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Gyms vs. Connected Fitness
3 minute read · Issue Number 102 · January 7th, 2022
I hope you enjoyed your time off and fully recharged your energy for 2022. I’m back and more fired up than ever to deliver value to you every week.
We are only two weeks away from the second anniversary of this newsletter; it’s crazy how fast time flies! I’ll be tweaking the format and composition of the newsletters a bit, so let me know if any change resonates with you – I highly value your feedback!
Gyms vs. Connected Fitness
A few weeks ago, I wrote about Fitness technology and predicted that traditional gyms would have to get creative with their business models to stay in business with the rise of connected fitness.
Ever since I sat down with the CEO of i-BrainTech on The Halftime Snacks (you can listen to the episode here) – I’ve been thinking a lot about what gyms are and how or why their business works.
What’s interesting to me about gyms is how exactly they were formed. In ancient Greece, it (kinda) started with gymnasiums to practice wrestling in groups.
However, gyms today are just a collection of tools and machines gathered in the same space to provide humans the opportunity to isolate and train specific muscles per repetition.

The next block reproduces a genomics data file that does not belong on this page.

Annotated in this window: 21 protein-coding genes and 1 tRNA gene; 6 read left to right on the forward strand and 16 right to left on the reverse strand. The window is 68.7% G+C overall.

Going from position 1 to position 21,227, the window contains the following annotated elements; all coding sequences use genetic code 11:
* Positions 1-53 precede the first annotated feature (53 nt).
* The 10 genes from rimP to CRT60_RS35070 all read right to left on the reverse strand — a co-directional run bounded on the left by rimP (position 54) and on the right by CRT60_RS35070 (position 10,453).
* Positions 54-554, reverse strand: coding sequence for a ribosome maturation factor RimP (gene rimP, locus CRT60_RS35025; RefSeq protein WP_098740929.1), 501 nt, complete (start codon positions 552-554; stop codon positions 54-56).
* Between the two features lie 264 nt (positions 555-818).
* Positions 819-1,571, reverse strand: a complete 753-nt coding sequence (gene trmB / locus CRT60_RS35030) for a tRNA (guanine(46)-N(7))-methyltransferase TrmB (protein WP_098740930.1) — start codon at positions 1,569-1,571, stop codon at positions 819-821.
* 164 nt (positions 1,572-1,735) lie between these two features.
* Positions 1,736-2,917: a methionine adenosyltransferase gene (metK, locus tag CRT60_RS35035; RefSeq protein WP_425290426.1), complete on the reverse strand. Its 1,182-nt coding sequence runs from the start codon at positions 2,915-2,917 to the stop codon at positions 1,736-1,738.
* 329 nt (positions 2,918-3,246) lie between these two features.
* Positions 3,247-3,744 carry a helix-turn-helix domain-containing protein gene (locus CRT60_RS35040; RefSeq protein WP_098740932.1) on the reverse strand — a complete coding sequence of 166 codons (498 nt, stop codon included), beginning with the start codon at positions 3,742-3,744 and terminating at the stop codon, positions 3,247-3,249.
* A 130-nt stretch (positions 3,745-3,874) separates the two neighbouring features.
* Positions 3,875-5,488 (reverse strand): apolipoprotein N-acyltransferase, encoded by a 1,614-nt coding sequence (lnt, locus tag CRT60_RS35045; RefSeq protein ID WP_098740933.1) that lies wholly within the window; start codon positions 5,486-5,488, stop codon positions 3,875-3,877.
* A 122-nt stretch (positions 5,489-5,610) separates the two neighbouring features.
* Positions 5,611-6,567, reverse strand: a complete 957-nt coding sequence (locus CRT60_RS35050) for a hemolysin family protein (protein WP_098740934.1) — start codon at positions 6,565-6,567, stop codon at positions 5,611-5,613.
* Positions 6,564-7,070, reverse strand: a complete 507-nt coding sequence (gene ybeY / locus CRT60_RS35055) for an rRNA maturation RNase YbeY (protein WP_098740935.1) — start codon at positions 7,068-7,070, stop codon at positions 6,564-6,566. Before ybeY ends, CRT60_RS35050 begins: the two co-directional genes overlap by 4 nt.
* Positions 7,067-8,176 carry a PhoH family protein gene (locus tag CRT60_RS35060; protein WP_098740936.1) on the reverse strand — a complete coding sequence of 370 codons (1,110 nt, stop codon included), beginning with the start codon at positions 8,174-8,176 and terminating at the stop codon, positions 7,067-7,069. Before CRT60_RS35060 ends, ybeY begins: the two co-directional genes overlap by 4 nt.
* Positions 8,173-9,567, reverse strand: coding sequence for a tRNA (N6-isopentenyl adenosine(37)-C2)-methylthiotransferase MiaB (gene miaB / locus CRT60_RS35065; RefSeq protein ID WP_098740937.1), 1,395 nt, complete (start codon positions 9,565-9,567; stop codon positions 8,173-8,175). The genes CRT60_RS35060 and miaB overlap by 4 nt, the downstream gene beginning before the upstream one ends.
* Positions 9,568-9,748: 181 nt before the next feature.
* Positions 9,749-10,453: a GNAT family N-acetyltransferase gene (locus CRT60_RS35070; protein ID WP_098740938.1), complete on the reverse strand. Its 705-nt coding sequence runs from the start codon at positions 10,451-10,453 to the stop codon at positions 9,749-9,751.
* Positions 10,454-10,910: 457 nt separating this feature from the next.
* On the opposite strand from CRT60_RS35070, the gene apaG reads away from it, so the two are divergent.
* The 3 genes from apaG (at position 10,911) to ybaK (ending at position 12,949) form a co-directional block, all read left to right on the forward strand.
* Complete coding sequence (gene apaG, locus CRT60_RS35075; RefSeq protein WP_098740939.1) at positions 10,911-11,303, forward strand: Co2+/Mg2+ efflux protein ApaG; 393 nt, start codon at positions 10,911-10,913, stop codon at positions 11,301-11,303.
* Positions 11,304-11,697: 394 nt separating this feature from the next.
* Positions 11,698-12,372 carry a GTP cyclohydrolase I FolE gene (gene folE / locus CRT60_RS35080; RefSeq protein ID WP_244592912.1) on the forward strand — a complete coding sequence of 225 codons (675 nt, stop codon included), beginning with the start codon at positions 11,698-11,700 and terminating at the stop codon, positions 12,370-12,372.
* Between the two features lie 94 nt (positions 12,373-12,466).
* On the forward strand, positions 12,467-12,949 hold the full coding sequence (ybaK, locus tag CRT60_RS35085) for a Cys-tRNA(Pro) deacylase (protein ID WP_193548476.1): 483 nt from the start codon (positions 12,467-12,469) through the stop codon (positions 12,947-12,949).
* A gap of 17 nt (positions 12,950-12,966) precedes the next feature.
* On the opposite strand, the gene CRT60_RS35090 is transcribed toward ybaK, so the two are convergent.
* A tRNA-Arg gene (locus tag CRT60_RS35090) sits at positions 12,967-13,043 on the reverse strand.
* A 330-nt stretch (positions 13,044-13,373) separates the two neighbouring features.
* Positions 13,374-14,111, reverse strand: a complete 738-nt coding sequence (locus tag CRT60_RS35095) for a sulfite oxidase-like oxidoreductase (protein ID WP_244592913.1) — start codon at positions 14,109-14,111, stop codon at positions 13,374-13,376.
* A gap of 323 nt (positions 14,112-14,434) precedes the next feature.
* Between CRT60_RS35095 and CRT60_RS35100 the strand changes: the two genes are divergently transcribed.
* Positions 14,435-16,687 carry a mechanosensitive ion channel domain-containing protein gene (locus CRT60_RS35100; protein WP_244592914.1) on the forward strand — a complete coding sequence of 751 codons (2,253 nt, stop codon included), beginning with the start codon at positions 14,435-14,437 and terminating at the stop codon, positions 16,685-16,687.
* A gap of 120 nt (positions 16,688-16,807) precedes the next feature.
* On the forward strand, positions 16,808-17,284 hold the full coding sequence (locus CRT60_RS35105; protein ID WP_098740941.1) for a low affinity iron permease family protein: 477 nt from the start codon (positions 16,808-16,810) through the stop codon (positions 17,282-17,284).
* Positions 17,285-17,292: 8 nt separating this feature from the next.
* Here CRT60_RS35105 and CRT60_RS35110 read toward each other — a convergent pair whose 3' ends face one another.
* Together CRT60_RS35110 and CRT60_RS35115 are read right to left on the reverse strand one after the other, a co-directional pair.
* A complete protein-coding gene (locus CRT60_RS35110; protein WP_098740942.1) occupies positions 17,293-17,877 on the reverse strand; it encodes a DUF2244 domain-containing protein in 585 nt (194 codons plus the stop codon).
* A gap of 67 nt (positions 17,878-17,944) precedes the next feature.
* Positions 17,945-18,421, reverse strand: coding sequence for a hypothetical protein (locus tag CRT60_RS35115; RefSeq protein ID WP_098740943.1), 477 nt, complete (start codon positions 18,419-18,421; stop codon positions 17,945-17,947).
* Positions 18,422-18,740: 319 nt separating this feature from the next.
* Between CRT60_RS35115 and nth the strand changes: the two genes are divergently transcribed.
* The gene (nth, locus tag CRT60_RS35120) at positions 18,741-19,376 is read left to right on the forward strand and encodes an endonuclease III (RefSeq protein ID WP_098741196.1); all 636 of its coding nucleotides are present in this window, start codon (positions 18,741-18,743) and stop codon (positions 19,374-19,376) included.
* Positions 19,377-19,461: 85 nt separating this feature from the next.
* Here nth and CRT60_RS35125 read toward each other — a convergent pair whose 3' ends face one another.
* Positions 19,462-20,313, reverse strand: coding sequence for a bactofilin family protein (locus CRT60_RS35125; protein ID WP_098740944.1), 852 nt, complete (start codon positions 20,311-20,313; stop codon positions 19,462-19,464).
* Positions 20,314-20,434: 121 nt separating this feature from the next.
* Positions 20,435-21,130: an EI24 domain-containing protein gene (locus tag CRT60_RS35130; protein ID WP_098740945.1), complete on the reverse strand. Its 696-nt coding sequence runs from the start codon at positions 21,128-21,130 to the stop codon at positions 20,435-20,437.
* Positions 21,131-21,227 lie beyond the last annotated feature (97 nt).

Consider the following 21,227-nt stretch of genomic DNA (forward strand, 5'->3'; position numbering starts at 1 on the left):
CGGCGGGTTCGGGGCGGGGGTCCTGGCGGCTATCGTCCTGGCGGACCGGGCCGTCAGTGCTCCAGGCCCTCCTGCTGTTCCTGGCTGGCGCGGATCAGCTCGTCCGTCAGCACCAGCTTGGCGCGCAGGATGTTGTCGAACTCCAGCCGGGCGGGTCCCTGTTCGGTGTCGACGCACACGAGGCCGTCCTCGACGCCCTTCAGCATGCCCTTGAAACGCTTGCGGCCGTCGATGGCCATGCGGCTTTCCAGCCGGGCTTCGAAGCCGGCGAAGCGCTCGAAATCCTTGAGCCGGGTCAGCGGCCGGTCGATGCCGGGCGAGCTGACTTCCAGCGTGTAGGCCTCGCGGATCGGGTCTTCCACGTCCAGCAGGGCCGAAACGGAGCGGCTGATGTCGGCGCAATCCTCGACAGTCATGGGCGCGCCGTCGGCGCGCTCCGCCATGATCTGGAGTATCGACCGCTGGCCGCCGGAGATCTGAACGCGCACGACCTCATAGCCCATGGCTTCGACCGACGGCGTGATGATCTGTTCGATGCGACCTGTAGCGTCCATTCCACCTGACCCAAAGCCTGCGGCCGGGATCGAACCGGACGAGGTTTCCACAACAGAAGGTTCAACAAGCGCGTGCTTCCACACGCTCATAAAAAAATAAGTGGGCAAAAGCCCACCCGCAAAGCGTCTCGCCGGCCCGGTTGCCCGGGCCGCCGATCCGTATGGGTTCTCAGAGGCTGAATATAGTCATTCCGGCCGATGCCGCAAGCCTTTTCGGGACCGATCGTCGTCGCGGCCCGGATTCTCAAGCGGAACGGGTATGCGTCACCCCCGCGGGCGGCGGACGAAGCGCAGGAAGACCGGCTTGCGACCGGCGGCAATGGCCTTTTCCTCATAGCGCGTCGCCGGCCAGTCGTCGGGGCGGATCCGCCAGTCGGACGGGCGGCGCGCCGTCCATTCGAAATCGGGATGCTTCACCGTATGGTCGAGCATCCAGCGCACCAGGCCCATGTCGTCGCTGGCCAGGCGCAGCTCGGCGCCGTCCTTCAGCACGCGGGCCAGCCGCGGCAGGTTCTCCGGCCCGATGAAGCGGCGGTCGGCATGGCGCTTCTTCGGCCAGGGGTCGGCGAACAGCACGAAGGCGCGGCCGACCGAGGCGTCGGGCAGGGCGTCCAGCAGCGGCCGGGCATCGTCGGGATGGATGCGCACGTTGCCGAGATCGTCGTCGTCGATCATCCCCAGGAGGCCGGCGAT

Gym memberships are business models that rent out this equipment monthly.
It may be obvious for you now, but I think it’s quite a creative solution that started around 1840 in Europe. Here’s why:
Say you’re the founder and creator of the famous kettlebells. You have a great product. And now you want to sell it.
Your first thought would be to adopt a B2C model and sell the kettlebells direct to the consumer.
It’s a great market, but is it an efficient solution? Maybe not – costs of goods sold (COGS) would go through the roof, not everyone needs/uses a kettlebell, AND those who do, could share its usage!
Therefore, instead of going straight out to consumers and selling a kettlebell to every person that works out in the world, you could sell 99% of your inventory to gyms and retail the rest online.
Cool strategy, right? Then why aren’t Peloton, Mirror, and all these connected fitness companies following the same strategy?
Because they figured out how to rent out this equipment while you have it at home!
They basically distribute gyms without actually owning one – just like Uber distributes rides without owning cars, or Airbnb provides accommodation without owning a house.
So what will happen with gyms?
I see two ways they stay in business and compete with connected fitness.
Partially distribute themselves by offering at-home workouts and renting out specific equipment.
Triple tap on their differentiated experiences that distributed gyms cannot offer (i.e., group classes, world-class facilities, in-person training, tools that connected fitness cannot physically distribute, etc.).
It’s an exciting competition that I think will carry fantastic innovation. What do you think will happen? Hit the reply button.
🎙 Halftime Snacks Podcast
This Halftime Snack features an expert in software and product development from India who's passionate about building solutions for people.
Today, he's the co-founder of HomeGround – a platform that helps grassroots cricket players and coaches with instant analytics, recommendations, and expert feedback on their training sessions.
We talked about the power of code and software, the technology, value, business model, roadmap, projects, and vision of HomeGround.
Apply to be on the Halftime Snacks Podcast here.